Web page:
A Message for College Freshmen

My freshman son called me, concerned about his friend Mark, a sophomore, who was depressed and thinking about dropping out. “Mom, You’ve got to talk to him.” “Tell him to go to counseling.” “He did. He’s worse.” “Okay. Put him on the phone.”

I told Mark that this is what’s happening:

In high school, people around you — your school, your family — defined you. Like it or not, you knew who you were. You applied to a college with people like you.

You get to college and discover that the students aren’t like you at all. You don’t even know who you are anymore.

When you go home for Christmas break, you discover that you’ve changed and that family and old friends don’t know you anymore either.

You’re spending a lot of time and money on this education, and you don’t know what you’re doing. Other students seem to know exactly who they are and what they’re doing.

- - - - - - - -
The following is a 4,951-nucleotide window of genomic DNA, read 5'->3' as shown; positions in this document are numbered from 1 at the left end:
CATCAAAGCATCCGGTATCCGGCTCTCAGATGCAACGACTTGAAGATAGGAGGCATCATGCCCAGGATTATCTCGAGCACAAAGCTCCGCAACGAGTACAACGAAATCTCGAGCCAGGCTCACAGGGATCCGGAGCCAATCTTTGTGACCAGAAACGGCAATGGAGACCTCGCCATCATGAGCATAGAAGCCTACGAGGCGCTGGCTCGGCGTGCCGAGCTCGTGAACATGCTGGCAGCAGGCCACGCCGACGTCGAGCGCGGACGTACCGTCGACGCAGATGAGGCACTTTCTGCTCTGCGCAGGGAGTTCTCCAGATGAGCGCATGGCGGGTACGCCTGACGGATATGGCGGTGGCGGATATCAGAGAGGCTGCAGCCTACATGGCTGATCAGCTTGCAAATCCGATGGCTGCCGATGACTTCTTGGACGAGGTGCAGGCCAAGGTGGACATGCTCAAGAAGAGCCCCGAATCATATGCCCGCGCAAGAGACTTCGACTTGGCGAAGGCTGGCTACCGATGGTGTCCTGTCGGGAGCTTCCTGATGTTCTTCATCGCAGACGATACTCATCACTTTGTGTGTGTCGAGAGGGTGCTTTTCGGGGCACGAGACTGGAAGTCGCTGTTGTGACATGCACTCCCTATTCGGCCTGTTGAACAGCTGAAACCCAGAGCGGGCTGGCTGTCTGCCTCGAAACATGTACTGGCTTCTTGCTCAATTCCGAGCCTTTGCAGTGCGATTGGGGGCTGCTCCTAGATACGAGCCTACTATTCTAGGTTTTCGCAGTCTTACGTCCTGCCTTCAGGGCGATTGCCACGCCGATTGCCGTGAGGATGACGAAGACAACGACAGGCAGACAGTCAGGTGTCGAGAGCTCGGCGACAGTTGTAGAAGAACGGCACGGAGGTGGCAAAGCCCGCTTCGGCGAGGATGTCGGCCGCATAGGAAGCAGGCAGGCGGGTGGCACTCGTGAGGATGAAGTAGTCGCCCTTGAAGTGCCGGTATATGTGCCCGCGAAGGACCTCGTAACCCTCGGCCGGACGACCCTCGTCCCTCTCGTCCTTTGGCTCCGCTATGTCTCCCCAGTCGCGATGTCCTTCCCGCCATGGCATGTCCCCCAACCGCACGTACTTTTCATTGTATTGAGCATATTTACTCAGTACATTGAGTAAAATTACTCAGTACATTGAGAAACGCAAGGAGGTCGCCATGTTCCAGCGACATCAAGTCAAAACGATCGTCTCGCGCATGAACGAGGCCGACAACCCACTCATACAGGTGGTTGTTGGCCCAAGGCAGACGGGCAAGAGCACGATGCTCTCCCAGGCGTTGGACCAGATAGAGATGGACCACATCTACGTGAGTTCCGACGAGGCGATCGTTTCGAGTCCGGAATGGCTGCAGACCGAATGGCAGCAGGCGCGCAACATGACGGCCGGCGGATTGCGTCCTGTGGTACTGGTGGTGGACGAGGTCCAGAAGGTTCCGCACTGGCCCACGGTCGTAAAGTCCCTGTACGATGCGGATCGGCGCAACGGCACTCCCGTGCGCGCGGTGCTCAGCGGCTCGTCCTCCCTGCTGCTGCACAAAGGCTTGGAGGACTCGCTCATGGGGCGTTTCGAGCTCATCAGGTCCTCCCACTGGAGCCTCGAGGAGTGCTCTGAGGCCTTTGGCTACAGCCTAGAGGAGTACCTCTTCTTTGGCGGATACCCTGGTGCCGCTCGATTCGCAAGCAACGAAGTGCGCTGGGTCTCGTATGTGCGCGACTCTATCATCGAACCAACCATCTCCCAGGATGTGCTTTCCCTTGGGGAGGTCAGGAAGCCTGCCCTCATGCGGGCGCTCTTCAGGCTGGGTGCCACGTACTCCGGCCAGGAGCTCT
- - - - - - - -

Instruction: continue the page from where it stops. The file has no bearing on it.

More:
It’s hard to concentrate. It’s stressful. It’s scary.

You’ve been hit with new experiences and a lot of change. Your brain is in chaos. In the industrial world, chaos is destruction leading to death. In the natural world chaos is the mess between the breakdown of the old and the emergence to a new level of complexity. Your brain’s “operating system” is upgrading itself to a higher level.

In high school relationships defined you. At this new level, roles will define you. Fortunately, you are a college student. That’s a pretty clear role.

So take it easy. Eat well. Get outside. Look around, and you’ll see that others are going through the same thing. When you understand the chaos and relax around it, your brain will organize faster.

This brain upgrade happened when you became a teenager. It can happen again in your twenties when you hit the real world. It can happen in your thirties and forties, and if you’re fortunate, through your entire life. Some transitions may be barely noticeable. Some may be stressful. Each transition involves letting go of old ways of being and stepping into a new way of being, and there’s always a risk to doing that.

You’re ahead of most people because you now see what this is.

Good luck!

Later I asked my son if Mark was okay. He answered, “Of course Mark’s okay — He talked to you, and you straightened him out, right?” It was the biggest compliment of my life.

P.S. After reading this, if you can’t sleep, if you’re in a black, hopeless depression, or if you’re hearing voices, get help NOW.